Ok back to the story (easily distracted when discussing our new bundle of joy), Lillian seems to do ok when moving in the car, but if we have to stop or slow down, which happens quite often while driving, she becomes upset/ frustrated and the waterworks start.  Driving with ear plugs seemed like a dumb idea until little Lillian came into my life.  Let’s just say I don’t do well with crying, especially a crying wife and or baby.  I could probably write a few stand alone blog posts on all of the unsolicited advice we received, which really didn’t fit the bill for our little one.  As I said before she defiantly is writing her own rule book.  I have come to learn that every child is unique and reacts to things differently, period.  Thanks anyway guys; you know who you are. (No hard feelings).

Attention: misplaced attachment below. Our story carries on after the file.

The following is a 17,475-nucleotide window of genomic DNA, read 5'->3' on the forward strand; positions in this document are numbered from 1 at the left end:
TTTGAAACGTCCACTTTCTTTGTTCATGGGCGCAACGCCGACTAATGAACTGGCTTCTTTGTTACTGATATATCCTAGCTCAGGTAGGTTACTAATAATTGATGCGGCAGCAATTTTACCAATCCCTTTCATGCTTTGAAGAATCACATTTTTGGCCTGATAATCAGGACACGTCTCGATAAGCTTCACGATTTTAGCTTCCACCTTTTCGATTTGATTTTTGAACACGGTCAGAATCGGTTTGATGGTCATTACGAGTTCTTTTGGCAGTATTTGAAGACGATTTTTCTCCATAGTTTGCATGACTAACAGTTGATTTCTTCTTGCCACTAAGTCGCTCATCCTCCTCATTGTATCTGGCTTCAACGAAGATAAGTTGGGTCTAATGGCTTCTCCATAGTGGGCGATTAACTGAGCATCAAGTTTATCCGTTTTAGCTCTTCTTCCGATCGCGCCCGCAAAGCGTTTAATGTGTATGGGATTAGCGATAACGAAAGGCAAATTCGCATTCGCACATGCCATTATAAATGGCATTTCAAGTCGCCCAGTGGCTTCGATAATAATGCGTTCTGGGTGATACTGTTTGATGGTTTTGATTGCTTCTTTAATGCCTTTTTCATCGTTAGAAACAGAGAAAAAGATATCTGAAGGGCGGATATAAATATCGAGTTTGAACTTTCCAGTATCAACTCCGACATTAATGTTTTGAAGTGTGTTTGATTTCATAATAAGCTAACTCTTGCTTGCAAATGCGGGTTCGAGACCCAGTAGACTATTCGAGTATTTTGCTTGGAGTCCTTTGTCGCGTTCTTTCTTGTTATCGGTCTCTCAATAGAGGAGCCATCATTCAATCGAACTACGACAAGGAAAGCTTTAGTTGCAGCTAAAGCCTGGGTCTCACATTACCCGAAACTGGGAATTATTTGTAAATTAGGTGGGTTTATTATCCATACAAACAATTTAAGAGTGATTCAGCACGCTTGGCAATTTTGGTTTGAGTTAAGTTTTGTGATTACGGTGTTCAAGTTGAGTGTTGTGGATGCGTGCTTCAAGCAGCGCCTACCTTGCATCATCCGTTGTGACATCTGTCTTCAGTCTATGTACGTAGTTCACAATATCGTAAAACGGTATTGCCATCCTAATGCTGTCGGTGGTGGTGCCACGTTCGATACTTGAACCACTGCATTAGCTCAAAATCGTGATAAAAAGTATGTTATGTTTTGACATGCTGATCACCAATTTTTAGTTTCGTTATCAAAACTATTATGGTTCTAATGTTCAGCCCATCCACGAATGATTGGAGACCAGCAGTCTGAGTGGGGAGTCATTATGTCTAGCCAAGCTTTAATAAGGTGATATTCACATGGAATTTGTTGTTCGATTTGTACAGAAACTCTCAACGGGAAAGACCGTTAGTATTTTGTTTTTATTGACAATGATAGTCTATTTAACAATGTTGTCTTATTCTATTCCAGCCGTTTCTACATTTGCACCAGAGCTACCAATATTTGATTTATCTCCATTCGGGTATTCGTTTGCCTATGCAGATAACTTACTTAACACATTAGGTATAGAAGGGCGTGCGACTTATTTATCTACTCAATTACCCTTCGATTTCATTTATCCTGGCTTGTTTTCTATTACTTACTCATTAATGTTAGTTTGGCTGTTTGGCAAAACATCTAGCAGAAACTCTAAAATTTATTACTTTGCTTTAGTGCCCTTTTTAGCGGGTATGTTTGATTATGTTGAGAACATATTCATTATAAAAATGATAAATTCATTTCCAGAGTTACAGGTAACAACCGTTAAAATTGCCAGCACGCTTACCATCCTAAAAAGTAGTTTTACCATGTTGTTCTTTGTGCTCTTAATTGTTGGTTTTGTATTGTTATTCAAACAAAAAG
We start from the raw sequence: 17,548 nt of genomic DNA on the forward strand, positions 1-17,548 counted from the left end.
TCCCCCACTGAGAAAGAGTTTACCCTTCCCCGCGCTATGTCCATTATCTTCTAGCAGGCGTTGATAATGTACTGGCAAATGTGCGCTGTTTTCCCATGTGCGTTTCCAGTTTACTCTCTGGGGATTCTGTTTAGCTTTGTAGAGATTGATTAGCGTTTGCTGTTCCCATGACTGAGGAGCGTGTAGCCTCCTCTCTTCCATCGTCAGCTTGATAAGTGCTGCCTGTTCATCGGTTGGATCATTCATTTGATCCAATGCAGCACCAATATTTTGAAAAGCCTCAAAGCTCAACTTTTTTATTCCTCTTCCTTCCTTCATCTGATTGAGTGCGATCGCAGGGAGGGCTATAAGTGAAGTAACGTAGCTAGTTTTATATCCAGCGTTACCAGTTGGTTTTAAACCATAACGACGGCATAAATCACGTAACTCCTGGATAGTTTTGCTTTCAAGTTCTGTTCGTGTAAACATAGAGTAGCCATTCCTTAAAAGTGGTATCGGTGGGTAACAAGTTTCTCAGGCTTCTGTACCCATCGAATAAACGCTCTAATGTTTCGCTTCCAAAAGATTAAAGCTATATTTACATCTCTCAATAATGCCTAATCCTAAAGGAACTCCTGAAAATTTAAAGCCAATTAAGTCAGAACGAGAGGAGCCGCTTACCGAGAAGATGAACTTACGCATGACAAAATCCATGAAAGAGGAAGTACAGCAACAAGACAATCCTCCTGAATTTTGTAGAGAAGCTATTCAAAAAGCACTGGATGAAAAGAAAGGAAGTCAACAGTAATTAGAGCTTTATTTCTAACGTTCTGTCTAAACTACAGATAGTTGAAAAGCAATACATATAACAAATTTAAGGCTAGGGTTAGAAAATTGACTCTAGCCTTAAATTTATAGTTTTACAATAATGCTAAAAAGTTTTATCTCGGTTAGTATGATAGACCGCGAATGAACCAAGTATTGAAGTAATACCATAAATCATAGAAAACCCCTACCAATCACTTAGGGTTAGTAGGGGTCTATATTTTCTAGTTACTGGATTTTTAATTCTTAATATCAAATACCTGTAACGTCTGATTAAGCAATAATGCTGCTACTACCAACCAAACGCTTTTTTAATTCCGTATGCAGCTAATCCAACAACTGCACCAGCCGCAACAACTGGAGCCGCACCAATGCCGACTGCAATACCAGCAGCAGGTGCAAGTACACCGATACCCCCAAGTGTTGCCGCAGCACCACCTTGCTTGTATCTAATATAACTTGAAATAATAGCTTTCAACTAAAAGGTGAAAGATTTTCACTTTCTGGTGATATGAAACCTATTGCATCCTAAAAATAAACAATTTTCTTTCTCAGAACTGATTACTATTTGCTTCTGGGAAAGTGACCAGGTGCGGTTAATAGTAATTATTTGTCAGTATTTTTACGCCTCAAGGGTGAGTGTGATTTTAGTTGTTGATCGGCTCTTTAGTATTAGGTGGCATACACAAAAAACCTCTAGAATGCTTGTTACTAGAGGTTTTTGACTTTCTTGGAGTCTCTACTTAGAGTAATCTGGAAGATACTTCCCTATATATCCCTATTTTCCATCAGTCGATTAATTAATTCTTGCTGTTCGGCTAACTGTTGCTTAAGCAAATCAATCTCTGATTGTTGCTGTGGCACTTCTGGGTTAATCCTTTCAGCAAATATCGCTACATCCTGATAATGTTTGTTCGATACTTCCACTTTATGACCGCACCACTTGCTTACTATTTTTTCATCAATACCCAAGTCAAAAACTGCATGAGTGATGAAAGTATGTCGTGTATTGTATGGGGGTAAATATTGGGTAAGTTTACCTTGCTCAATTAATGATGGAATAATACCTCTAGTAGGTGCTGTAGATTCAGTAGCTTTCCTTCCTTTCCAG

It turns out we made some pretty good time on our way down to Lexington, approximately nine hours in the car, with minimal stoppage.  Lillian did surprisingly well, much better than expected, with tantrums a plenty but quickly calmed by mom in the back seat.  Once we arrived, all of us were really hungry, and we decided to check out a favorite restaurant called The Pub in Lexington.  Seems to only be a few of these around (random states), but they have some amazing food and fantastic beer selection.  My choice was the London broil which was delicious; several adult beverages also accompanied my entre.  After dinner we returned to the house we were staying at for some relaxation and conversation with the family we seldom see.  Bedtime care early, it was a long day.